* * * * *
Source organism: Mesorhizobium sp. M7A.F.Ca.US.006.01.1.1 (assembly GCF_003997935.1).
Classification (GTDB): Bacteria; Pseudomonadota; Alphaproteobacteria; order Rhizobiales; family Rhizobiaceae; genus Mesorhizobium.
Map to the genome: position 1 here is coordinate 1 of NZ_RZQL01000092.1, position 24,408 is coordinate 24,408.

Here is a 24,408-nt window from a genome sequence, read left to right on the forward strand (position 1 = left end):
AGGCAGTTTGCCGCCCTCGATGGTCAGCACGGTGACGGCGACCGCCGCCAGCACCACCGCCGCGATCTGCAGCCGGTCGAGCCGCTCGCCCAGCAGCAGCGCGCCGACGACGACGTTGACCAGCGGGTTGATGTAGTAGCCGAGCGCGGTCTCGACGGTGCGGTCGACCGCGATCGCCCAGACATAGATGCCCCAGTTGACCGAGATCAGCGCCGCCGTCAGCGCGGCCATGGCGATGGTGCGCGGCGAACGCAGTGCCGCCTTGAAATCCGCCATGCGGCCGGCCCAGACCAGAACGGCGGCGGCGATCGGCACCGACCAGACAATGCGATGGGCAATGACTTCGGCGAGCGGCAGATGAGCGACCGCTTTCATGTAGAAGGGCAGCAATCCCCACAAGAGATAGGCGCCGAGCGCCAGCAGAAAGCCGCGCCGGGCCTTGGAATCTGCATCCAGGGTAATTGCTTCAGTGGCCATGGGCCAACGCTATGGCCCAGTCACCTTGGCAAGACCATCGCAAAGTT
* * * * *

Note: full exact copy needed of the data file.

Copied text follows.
Source organism: Mesorhizobium sp. M7A.F.Ca.US.006.01.1.1 (assembly GCF_003997935.1).
Classification (GTDB): Bacteria; Pseudomonadota; Alphaproteobacteria; order Rhizobiales; family Rhizobiaceae; genus Mesorhizobium.
Map to the genome: position 1 here is coordinate 1 of NZ_RZQL01000092.1, position 24,408 is coordinate 24,408.

Here is a 24,408-nt window from a genome sequence, read left to right on the forward strand (position 1 = left end):
AGGCAGTTTGCCGCCCTCGATGGTCAGCACGGTGACGGCGACCGCCGCCAGCACCACCGCCGCGATCTGCAGCCGGTCGAGCCGCTCGCCCAGCAGCAGCGCGCCGACGACGACGTTGACCAGCGGGTTGATGTAGTAGCCGAGCGCGGTCTCGACGGTGCGGTCGACCGCGATCGCCCAGACATAGATGCCCCAGTTGACCGAGATCAGCGCCGCCGTCAGCGCGGCCATGGCGATGGTGCGCGGCGAACGCAGTGCCGCCTTGAAATCCGCCATGCGGCCGGCCCAGACCAGAACGGCGGCGGCGATCGGCACCGACCAGACAATGCGATGGGCAATGACTTCGGCGAGCGGCAGATGAGCGACCGCTTTCATGTAGAAGGGCAGCAATCCCCACAAGAGATAGGCGCCGAGCGCCAGCAGAAAGCCGCGCCGGGCCTTGGAATCTGCATCCAGGGTAATTGCTTCAGTGGCCATGGGCCAACGCTATGGCCCAGTCACCTTGGCAAGACCATCGCAAAGTT